With that preamble, I present my comment policy below. It will also henceforth appear at the top of this blog. I view this blog as my property (indeed, the main reason I use WordPress is that I get such extensive control upon this site’s content) and the comment policy is written to reflect this view.

Muse Free is my blog and I will generally try to maintain it in a manner that is professional, courteous, friendly, and honest. I believe in allowing my readers an opportunity to express their views on my posts. That said, it is a big internet and I view this blog as my space. So, while you have the right to post anything you want on any open comment thread, I have the right to do anything I want with that comment henceforth. In short, once you post something here, you effectively lose control over it.

More precisely, by leaving a comment on Muse Free, you grant me a worldwide, irrevocable, non-exclusive, royalty-free, sub-licenseable and transferable license to store, use, transmit, display, edit, delete, publish, reproduce, or otherwise distribute your comments without limitation, as well as to make such additional uses of them as may be needed by me.

Nonetheless, you as commenter are responsible for your words. So long as your comments have not been edited by me in a manner that changes their meaning, they do not reflect my opinions, even if I retain them on the Muse Free blog. By submitting a comment on this blog, you agree that the comment content is your own, and to hold WordPress and me harmless from any and all repercussions, damages, or liability.

Usually I will not exercise my right to edit or delete a comment without good reason. A relevant and civil comment will most likely be accepted and retained. However, these are not promises. As stated above, my right to moderate, edit or delete any comment may be exercised at any time for good reason, bad reason or no reason at all. By putting a comment here you are implicitly taking a risk that I may delete your comment at any time, use it in any manner with or without attribution, edit it as I please or abuse your trust in some other way. Any or all of these actions by me will be legal according to the policy stated above and if you do not wish to take this risk, you are advised to not post a comment on this blog.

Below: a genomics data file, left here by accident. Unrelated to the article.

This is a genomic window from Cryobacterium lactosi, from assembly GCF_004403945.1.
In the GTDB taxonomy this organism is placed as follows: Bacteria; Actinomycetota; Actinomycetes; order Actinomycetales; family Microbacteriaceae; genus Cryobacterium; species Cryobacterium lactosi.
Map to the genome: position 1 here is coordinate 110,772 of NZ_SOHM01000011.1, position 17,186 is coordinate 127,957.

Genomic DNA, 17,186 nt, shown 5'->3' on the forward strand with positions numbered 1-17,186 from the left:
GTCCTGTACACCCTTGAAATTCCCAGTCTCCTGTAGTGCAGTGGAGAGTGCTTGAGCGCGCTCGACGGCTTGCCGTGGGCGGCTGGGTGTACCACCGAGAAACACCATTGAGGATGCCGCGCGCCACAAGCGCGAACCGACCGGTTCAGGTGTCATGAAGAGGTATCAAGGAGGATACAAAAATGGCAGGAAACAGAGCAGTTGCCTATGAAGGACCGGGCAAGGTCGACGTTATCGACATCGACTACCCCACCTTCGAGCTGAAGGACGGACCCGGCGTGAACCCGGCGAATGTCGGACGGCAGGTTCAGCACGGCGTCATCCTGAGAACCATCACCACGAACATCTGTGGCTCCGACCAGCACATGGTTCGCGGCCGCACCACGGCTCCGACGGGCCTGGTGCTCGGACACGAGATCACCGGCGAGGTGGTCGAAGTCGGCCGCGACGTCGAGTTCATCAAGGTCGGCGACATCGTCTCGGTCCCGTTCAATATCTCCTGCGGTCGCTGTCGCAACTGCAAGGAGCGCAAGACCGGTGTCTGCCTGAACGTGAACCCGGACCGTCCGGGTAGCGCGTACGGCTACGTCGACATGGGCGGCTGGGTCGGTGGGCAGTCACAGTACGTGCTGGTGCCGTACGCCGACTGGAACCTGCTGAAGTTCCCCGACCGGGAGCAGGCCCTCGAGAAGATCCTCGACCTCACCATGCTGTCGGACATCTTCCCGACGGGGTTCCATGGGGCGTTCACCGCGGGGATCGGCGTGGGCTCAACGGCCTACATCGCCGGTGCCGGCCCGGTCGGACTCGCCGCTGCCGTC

These terms of use may be revised from time to time. Please check this page periodically for updates. Your posting a comment on this site on any given date indicates your acceptance to the terms of use as of that date.

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Why Muse Free?

A reader asks me why I call my blog “Muse Free”. I generally think that names should speak for themselves but in this case I don’t mind giving a bit of an explanation.

First off, thought and freedom are two concepts that are very dear to me; and who doesn’t want a name to consist exclusively of dear words? However “think” or “thought” sounds too dry; muse gets its about right.

As for the name itself, I wanted it to have multiple significant meanings. Muse Free has at least two obvious meanings: Muse free(ly), Muse (on) Free(dom). Both of which go to the heart of what I want this site to be about.

But there is a third meaning that relies on a different, perhaps less known definition of the word muse. I quote from the Literary Dictionary:

muse, a source of inspiration to a poet or other writer, usually represented as a female deity, and conventionally called upon for assistance in a poet’s invocation. In ancient Greek religion, the muses were nine sister‐goddesses, the daughters of Zeus and Mnemosyne (the goddess of memory), who presided over various arts and some branches of learning. Their cult was associated particularly with the Pierian Spring on Mount Olympus, with Mount Parnassus near Delphi, and with Mount Helicon in Boeotia. Their names and responsibilities are as follows: Calliope ( epic poetry); Clio (history); Erato ( lyric love poetry); Euterpe (flute music); Melpomene ( tragedy); Polyhymnia ( hymns); Terpsichore (choral dance and song); Thalia ( comedy); and Urania (astronomy). Later poets of the Renaissance, however, often referred to the women praised in their love poems as muses who inspired their verse; and in modern criticism the term has often been extended to any cause or principle underlying a writer’s work.

The third meaning of my title is that it refers to the hypothetical Goddess defined above who inspires my writings. She is free.

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A query for my readers

Do you find that this website is much slower over the past few days? If so, is your problem limited to my site or are you experiencing it on other wordpress blogs as well?

As for me, everything from viewing my own blog, posting, accessing my dashboard etc has been really slow for the past week or so. I am curious to know where the problem lies. A simple yes/no reply in the comments would be highly appreciated. Even if you are not a regular visitor of my blog, please let me know if the loading time for this particular visit felt normal.

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Blogging without obligation

I could give many (true) reasons for the lack of substantial posts over the last eight days or so: I have been travelling, I have been applying for postdoc jobs, I have been very busy otherwise. But why bother explaining myself when I can point to blogging without obligation?

(Hat Tip: A commenter in QI’s blog)